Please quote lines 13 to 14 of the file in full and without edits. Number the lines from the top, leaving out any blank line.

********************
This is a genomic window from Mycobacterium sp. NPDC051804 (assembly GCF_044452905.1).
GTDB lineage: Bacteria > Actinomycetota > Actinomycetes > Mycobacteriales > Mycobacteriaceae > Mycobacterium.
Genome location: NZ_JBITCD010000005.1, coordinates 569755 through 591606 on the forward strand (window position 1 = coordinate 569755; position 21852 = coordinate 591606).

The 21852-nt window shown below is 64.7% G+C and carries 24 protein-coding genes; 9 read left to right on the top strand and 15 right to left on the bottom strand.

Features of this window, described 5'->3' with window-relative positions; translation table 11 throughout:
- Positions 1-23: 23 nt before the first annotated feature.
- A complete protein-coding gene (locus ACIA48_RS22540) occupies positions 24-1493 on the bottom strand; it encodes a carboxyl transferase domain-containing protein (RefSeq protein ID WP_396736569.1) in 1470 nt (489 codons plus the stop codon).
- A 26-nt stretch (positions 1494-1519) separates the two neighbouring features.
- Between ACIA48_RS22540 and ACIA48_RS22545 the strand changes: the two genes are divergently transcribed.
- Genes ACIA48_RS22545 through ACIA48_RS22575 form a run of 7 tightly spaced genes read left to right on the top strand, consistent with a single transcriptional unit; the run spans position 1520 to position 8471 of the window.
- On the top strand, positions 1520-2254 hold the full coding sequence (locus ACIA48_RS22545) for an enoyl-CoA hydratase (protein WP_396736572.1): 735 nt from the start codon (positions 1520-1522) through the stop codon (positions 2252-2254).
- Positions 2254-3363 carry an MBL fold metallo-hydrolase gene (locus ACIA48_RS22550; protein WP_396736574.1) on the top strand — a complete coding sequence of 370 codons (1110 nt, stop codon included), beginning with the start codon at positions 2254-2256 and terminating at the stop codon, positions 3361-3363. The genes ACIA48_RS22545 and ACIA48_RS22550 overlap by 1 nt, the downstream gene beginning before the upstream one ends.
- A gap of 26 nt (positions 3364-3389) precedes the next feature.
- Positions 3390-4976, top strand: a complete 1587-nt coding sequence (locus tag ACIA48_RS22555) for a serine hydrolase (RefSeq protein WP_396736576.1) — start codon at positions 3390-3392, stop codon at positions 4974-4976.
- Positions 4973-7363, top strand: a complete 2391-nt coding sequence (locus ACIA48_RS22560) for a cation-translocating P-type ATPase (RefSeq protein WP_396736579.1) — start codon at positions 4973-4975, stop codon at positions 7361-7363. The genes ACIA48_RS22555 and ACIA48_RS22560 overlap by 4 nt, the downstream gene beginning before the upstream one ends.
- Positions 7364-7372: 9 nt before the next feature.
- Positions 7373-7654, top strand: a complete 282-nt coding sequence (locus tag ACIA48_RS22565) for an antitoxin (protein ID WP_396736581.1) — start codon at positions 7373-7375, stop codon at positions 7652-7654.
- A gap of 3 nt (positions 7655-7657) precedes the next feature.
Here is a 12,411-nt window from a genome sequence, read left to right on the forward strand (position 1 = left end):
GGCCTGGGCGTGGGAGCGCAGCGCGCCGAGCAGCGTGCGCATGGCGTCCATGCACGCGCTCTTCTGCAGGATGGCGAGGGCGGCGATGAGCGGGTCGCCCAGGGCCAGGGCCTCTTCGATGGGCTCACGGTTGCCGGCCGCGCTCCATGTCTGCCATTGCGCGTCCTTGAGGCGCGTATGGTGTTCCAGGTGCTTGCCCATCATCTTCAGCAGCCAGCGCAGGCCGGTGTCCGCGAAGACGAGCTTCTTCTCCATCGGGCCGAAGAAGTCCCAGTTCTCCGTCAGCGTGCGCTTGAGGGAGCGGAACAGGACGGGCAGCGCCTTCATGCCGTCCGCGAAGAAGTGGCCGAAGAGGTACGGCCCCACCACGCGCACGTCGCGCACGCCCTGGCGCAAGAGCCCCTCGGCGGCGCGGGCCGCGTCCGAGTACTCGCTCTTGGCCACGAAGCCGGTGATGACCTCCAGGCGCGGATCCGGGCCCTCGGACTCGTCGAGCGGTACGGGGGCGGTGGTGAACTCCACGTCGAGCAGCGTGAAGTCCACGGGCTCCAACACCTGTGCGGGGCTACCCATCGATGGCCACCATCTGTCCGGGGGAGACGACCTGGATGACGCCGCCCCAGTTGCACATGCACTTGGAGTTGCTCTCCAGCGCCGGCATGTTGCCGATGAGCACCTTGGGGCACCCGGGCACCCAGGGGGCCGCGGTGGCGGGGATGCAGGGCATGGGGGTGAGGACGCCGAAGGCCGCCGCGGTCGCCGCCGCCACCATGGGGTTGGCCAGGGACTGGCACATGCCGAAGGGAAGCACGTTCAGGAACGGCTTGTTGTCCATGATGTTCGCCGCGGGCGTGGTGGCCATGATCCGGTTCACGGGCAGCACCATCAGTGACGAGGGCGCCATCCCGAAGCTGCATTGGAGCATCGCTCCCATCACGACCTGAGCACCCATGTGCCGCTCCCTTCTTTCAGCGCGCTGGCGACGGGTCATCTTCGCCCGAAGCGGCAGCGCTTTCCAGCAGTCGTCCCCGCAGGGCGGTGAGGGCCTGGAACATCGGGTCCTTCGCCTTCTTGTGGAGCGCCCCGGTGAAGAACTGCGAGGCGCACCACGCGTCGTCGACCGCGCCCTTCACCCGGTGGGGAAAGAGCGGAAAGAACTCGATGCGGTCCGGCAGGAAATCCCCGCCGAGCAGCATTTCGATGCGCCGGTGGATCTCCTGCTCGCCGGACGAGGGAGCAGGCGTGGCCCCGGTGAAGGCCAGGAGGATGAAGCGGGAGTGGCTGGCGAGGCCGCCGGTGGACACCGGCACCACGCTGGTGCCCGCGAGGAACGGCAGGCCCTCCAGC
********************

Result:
- A gap of 26 nt (positions 3364-3389) precedes the next feature.
- Positions 3390-4976, top strand: a complete 1587-nt coding sequence (locus tag ACIA48_RS22555) for a serine hydrolase (RefSeq protein WP_396736576.1) — start codon at positions 3390-3392, stop codon at positions 4974-4976.